SUPREME COURT SHROUDS LAW ENFORCEMENT INVESTIGATIONS
In what was considered a blow to transparency and public accountability statewide, the Alabama Supreme Court ruled in September that body-worn camera footage and other law enforcement investigative files are exempt from the state’s Open Records Act, even after investigations have been closed.
The ruling was handed down about 14 months after the court heard arguments in an appeal of a civil lawsuit Lagniappe filed against Baldwin County Sheriff Huey “Hoss” Mack in 2019, after the Baldwin County Sheriff’s Office (BCSO) denied our public records request for files related to the 2017 shooting death of 35-year-old Jonathan Victor, an unarmed Louisiana motorist.
While the case was pending, the newspaper obtained the BCSO’s camera footage and related records after they were filed as exhibits in a federal lawsuit against Mack and others. What it depicted was an incident far less cut-and-dry than portrayed by the BCSO, perhaps underscoring why the public should have access to the videos in the first place.
Even though the deputy who shot and killed Victor was cleared by a grand jury investigation within months, a federal judge determined enough evidence was available to strip the BCSO defendants of their qualified immunity. That decision is currently pending a review of the 11th Circuit Court of Appeals.
MOBILE RIVER BRIDGE & BAYWAY PROJECT BACK ON TRACK
More than two years after the Eastern Shore Metropolitan Planning Organization (MPO) killed the state’s Interstate-10 bridge and Bayway project over concerns about tolls, the organization sent a plan for a new framework to the state in December. A letter sent to Gov. Kay Ivey and Alabama Department of Transportation (ALDOT) Director John Cooper demanded a long-term, comprehensive solution now, instead of a piecemeal, phased-in approach; significant state and federal financial contributions, including at least $250 million from the state; no-toll options for passenger vehicles; toll restrictions; and a publicly owned project.
In a statement, a spokesman for ALDOT called the framework “a very positive effort” that includes “a number of important improvements,” adding the agency will develop the guidelines into a formal plan for local officials to consider. The project was last priced at some $2.1 billion.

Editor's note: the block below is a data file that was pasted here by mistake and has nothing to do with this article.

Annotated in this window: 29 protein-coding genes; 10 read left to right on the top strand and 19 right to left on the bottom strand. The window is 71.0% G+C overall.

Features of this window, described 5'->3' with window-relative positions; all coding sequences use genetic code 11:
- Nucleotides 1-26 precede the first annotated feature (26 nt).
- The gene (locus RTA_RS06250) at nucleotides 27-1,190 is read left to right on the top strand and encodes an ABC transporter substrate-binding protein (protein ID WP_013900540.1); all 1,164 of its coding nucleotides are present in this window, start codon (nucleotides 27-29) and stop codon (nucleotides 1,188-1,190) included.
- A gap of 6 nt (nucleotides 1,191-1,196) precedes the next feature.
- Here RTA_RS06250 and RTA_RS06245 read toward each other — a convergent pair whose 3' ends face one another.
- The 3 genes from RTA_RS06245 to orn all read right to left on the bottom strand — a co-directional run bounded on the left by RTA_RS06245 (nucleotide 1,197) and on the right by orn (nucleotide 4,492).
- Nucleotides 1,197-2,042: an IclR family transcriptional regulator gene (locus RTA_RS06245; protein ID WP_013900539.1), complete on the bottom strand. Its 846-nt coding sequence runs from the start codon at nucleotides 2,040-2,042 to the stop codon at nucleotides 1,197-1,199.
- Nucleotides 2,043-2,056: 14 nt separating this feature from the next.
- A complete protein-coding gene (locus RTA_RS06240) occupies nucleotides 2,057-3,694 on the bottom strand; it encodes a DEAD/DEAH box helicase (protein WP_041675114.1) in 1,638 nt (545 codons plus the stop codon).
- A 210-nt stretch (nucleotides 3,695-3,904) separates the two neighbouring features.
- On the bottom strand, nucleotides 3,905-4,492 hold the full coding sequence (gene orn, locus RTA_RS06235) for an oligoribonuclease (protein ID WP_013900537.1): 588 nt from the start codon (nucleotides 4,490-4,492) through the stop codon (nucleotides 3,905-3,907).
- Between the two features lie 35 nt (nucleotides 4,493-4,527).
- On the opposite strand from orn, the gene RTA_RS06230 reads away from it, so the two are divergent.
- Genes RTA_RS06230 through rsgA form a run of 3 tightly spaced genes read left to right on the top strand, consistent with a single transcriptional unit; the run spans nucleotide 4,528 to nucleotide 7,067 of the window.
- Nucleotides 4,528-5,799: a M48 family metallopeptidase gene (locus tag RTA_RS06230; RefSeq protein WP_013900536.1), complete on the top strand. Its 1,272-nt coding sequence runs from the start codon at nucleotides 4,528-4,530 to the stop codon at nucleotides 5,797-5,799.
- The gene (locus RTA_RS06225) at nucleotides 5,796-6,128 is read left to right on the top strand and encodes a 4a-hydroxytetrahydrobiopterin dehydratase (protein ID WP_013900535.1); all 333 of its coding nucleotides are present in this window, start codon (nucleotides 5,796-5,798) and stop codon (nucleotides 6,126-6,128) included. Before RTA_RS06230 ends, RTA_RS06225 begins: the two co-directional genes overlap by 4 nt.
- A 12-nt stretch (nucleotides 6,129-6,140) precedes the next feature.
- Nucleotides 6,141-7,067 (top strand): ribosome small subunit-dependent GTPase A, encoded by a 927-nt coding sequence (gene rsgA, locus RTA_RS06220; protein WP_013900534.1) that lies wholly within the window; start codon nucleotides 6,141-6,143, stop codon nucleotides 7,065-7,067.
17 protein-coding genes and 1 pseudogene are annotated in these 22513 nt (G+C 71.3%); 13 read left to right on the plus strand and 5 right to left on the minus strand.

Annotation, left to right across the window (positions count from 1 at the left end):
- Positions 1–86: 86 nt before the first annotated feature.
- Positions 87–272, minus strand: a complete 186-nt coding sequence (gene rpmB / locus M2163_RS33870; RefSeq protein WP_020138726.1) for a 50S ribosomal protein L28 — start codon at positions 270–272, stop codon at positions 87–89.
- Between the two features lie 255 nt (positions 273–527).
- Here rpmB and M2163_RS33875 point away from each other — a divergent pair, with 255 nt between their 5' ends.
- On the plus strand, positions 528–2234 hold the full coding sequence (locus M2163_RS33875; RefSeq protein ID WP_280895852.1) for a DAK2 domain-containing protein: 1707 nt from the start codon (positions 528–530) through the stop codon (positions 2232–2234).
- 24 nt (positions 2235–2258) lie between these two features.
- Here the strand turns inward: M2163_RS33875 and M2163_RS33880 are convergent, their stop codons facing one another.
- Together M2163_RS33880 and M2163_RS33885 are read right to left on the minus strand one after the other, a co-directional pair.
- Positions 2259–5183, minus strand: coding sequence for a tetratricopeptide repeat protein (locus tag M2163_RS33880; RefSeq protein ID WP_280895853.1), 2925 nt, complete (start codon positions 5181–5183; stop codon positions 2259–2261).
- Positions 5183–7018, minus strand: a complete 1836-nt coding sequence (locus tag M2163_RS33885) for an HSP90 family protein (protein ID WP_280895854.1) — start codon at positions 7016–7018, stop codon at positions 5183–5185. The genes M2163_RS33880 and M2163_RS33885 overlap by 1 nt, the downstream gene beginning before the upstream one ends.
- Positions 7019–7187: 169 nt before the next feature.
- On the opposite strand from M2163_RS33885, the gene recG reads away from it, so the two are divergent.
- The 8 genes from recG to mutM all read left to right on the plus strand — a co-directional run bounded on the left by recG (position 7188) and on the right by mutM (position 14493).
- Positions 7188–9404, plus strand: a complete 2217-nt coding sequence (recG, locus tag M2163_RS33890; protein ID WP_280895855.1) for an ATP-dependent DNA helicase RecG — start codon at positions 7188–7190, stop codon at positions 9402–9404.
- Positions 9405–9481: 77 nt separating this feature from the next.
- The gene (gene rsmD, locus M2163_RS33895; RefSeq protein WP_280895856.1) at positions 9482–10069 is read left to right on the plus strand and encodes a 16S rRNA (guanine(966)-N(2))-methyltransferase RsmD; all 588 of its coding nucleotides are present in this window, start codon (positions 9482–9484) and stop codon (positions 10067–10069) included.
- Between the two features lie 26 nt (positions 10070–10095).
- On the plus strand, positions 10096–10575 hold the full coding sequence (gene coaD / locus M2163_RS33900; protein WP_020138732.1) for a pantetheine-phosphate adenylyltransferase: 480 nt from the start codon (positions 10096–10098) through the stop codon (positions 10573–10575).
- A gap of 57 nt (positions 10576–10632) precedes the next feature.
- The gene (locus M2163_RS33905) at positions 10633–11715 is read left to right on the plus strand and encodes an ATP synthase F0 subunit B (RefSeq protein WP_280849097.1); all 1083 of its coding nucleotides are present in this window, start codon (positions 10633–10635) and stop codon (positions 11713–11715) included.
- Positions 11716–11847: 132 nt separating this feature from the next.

DEVELOPMENT BOOM IN BALDWIN
The once-sleepy coastal agricultural communities in Baldwin County are grappling with a 25 percent population increase over the past decade, with some municipalities — Fairhope, Spanish Fort, Gulf Shores and Orange Beach — experiencing twice that. The influx of new residents has strained infrastructure, schools and other services, while residents in unzoned areas of the county are scrambling to implement use restrictions for previously unregulated tracts of land.
In the past two months, the Fairhope City Council approved a 12-month moratorium on subdivision and multiple-occupancy project applications within its planning jurisdiction, while the Daphne City Council approved a six-month moratorium on any new apartment, condo or townhouse application. Separately, voters in Point Clear formed the county’s first new zoning district in 10 years last year, but since, at least four other zoning districts have been proposed. Two outside of Fairhope are scheduled for a vote in February.
UPPER MOBILE BAY WETLAND CREATION PROJECT
A late-breaking-but-important story this year was the Alabama State Port Authority’s (ASPA) proposed Upper Mobile Bay Wetland Creation Project, which is a plan for the “beneficial use” of dredged sediments from the Port of Mobile to fill in 1,200 acres of marine habitat over a period of 20 years to create wetlands about a mile south of the Causeway. The proposal is currently the subject of a U.S. Army Corps of Engineers public comment period until Jan. 2, but it has drawn opposition from several people and organizations who are concerned about emerging aquatic grasses in the area, which is also productive for recreational and commercial fishing.
As Lagniappe reported last week, the Spanish Fort City Council passed a resolution asking for a 60-day extension of the public comment period for the project, while groups such as the Sierra Club and Mobile Baykeeper have asked for more details about alternative sites, environmental studies and the project’s resiliency to sea-level rise and tropical weather, among other things. ASPA and engineers on the project have said the location provides an economic incentive for the port and an environmental incentive for the community at large.
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